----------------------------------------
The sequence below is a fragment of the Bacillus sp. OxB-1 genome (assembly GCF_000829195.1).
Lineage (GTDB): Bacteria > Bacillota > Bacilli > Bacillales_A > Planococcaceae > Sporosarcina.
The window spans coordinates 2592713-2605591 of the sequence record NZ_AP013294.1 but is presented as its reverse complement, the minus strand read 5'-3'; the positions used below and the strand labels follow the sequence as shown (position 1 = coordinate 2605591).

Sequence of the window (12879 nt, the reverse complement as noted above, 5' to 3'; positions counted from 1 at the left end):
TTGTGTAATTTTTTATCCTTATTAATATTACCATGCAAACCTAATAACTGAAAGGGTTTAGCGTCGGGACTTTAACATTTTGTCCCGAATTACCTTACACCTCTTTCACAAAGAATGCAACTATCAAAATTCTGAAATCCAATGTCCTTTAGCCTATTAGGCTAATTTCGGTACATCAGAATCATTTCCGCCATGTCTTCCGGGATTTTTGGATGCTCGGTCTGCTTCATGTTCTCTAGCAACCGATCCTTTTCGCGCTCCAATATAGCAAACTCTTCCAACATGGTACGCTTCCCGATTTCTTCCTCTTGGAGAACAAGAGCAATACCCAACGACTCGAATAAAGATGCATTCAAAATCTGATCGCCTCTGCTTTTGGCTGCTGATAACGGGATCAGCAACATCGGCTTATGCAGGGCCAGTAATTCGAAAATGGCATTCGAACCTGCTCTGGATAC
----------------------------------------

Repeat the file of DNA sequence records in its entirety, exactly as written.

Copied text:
The sequence below is a fragment of the Bacillus sp. OxB-1 genome (assembly GCF_000829195.1).
Lineage (GTDB): Bacteria > Bacillota > Bacilli > Bacillales_A > Planococcaceae > Sporosarcina.
The window spans coordinates 2592713-2605591 of the sequence record NZ_AP013294.1 but is presented as its reverse complement, the minus strand read 5'-3'; the positions used below and the strand labels follow the sequence as shown (position 1 = coordinate 2605591).

Sequence of the window (12879 nt, the reverse complement as noted above, 5' to 3'; positions counted from 1 at the left end):
TTGTGTAATTTTTTATCCTTATTAATATTACCATGCAAACCTAATAACTGAAAGGGTTTAGCGTCGGGACTTTAACATTTTGTCCCGAATTACCTTACACCTCTTTCACAAAGAATGCAACTATCAAAATTCTGAAATCCAATGTCCTTTAGCCTATTAGGCTAATTTCGGTACATCAGAATCATTTCCGCCATGTCTTCCGGGATTTTTGGATGCTCGGTCTGCTTCATGTTCTCTAGCAACCGATCCTTTTCGCGCTCCAATATAGCAAACTCTTCCAACATGGTACGCTTCCCGATTTCTTCCTCTTGGAGAACAAGAGCAATACCCAACGACTCGAATAAAGATGCATTCAAAATCTGATCGCCTCTGCTTTTGGCTGCTGATAACGGGATCAGCAACATCGGCTTATGCAGGGCCAGTAATTCGAAAATGGCATTCGAACCTGCTCTGGATAC